Management decisions to reduce BRD involve identifying and minimising as many concurrent stressors as possible:

  • Preferably purchasing weaners that have been yard weaned. These stock have learnt to handle being held in close proximity to other stock, have experienced drinking from troughs and alternative feed sources. They also have more chance of previous exposure and immunity to some of the viruses.
  • Keep cattle in established social groups.
  • Provide stock with adequate nutrition.
  • Ensure parasite control is up to date.
  • Minimise dust in the yards and provide good quality water.
  • Purchase weaners directly from farm rather than through calf sales. In doing so the huge stress of a large calf sale is avoided and the likelihood of exposure of previously unexposed calves to pestivirus persistently infected (PI) calves is decreased.

Pestivirus plays an important part in BRD as it weakens the immune system, making PI and previously unexposed calves more vulnerable to other respiratory viruses. Try to avoid buying PI calves with your consignment by following these guidelines:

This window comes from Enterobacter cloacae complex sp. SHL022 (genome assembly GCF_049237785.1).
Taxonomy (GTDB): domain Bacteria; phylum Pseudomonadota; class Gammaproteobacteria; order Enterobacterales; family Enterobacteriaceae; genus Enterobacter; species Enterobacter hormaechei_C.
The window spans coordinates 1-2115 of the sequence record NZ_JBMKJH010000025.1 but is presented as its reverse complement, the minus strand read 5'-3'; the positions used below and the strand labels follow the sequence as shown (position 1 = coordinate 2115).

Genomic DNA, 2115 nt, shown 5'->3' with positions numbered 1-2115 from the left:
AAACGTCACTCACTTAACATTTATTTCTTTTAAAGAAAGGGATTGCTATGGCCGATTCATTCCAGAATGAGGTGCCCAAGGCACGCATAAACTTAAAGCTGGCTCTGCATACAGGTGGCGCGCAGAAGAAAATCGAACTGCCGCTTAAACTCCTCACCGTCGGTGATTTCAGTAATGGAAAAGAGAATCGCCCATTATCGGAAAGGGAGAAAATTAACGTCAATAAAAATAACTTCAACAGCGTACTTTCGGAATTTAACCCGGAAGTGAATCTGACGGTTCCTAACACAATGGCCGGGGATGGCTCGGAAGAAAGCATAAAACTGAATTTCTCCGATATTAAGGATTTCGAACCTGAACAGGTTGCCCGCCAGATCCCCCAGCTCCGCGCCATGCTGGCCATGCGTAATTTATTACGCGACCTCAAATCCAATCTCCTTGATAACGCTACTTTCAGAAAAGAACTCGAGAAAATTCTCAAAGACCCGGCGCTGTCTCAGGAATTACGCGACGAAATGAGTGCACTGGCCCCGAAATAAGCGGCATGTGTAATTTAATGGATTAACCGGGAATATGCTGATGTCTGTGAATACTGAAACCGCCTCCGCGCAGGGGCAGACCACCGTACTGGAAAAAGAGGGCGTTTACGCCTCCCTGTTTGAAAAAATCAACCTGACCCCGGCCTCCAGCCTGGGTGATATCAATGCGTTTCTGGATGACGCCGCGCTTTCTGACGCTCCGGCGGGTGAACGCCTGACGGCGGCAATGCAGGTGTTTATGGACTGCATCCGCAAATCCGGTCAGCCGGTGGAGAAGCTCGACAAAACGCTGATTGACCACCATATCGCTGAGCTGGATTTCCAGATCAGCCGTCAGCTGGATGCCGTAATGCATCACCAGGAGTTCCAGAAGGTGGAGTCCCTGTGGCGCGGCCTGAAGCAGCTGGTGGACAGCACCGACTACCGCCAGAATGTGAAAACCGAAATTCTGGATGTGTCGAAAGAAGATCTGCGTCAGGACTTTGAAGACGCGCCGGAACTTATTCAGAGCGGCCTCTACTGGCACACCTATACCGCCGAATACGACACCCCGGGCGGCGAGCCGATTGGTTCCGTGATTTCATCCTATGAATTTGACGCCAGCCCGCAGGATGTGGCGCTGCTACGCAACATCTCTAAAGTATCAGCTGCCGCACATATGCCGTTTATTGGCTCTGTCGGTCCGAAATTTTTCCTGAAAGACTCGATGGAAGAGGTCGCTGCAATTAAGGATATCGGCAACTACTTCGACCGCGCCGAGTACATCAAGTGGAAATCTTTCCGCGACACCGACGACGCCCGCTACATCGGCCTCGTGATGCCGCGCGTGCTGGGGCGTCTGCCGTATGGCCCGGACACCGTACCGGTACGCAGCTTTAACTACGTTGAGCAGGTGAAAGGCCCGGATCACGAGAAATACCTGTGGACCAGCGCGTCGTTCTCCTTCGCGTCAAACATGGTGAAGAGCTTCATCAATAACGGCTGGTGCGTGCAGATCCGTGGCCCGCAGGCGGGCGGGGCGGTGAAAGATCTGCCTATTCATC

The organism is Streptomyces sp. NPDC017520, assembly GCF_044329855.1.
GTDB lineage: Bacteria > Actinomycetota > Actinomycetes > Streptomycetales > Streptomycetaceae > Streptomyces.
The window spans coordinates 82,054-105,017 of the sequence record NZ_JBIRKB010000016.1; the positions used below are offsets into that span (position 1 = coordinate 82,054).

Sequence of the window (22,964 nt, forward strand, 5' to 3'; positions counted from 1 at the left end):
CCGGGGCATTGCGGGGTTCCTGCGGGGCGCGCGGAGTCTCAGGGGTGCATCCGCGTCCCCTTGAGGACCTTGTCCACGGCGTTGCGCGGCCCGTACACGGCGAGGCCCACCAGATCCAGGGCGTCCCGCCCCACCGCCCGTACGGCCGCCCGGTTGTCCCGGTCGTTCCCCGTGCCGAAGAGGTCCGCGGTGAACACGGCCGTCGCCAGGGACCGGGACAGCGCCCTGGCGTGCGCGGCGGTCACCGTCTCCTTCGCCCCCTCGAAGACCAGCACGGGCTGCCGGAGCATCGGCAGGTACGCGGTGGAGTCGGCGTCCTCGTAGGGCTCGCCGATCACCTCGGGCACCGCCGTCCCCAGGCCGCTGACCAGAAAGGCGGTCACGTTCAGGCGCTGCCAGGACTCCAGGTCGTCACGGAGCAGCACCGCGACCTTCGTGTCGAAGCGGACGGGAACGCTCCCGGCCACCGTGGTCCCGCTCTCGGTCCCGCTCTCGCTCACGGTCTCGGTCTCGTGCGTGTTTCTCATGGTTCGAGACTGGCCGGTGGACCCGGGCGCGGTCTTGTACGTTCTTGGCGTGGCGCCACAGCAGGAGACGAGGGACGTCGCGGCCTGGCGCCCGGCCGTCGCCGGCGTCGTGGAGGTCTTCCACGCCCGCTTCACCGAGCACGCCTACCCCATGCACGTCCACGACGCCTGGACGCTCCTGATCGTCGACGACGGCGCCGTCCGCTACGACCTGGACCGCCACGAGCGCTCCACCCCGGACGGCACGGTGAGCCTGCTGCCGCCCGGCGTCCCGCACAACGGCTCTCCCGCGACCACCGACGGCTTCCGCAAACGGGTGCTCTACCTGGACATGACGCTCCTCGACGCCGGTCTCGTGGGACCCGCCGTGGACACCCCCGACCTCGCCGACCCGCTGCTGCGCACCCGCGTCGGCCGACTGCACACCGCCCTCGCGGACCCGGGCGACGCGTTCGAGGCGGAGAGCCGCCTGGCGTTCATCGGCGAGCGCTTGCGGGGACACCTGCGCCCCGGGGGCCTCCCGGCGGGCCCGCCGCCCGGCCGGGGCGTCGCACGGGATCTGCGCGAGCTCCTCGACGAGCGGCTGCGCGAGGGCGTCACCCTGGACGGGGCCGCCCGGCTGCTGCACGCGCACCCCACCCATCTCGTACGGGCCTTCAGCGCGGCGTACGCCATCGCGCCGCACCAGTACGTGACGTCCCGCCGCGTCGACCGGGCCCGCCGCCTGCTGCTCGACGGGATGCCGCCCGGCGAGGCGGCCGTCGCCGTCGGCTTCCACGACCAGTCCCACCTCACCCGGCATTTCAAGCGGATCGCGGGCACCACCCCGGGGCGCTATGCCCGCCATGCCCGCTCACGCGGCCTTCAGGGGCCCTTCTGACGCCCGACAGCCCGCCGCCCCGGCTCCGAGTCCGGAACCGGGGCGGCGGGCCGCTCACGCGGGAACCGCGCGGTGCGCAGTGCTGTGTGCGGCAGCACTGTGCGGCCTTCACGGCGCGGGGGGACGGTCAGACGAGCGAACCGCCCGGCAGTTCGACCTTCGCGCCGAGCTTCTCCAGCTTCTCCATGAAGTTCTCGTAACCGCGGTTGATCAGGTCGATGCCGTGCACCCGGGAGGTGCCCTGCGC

1. Preferentially buy from a known vendor who you know has a Pestivirus management plan in place.
  2. Avoid buying weaners through saleyards.
  3. Avoid purchasing ‘the tailenders’. This practice is not a guarantee, but poorer doing calves are more likely to be PIs compared to healthier calves from the same mob.
  4. Collect tail hairs from all introduced cattle to identify any PIs. This process can be done yourselves, without a vet, using the kits supplied by the NSW EMAI laboratory or your district veterinarian. Immediately cull any PI calves.

Condition scoring cattle & sheep

Helen Schaefer, Far south coast district vet


  • A condition score (CS) is an assessment of an animal’s condition, or “nutritional wellbeing”, based on estimated fat reserves on certain body parts.  Condition scoring is more useful than live weight in that it is independent of such factors as frame size, pregnancy, wool growth.